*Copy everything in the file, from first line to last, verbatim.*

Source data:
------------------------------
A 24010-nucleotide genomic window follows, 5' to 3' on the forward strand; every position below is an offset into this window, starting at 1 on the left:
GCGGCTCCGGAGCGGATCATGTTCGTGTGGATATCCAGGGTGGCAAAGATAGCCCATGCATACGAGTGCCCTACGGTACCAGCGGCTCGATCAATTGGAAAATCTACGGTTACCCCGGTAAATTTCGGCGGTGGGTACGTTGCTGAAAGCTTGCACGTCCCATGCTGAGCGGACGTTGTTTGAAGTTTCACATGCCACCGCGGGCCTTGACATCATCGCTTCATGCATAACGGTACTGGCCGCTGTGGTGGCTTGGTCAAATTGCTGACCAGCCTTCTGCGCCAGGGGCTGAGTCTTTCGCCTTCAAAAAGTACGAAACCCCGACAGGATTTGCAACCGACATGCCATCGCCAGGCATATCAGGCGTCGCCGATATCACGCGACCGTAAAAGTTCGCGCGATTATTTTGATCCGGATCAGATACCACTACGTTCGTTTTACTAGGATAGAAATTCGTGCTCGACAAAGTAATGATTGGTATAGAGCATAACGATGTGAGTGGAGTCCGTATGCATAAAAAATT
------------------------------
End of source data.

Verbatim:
A 24010-nucleotide genomic window follows, 5' to 3' on the forward strand; every position below is an offset into this window, starting at 1 on the left:
GCGGCTCCGGAGCGGATCATGTTCGTGTGGATATCCAGGGTGGCAAAGATAGCCCATGCATACGAGTGCCCTACGGTACCAGCGGCTCGATCAATTGGAAAATCTACGGTTACCCCGGTAAATTTCGGCGGTGGGTACGTTGCTGAAAGCTTGCACGTCCCATGCTGAGCGGACGTTGTTTGAAGTTTCACATGCCACCGCGGGCCTTGACATCATCGCTTCATGCATAACGGTACTGGCCGCTGTGGTGGCTTGGTCAAATTGCTGACCAGCCTTCTGCGCCAGGGGCTGAGTCTTTCGCCTTCAAAAAGTACGAAACCCCGACAGGATTTGCAACCGACATGCCATCGCCAGGCATATCAGGCGTCGCCGATATCACGCGACCGTAAAAGTTCGCGCGATTATTTTGATCCGGATCAGATACCACTACGTTCGTTTTACTAGGATAGAAATTCGTGCTCGACAAAGTAATGATTGGTATAGAGCATAACGATGTGAGTGGAGTCCGTATGCATAAAAAATT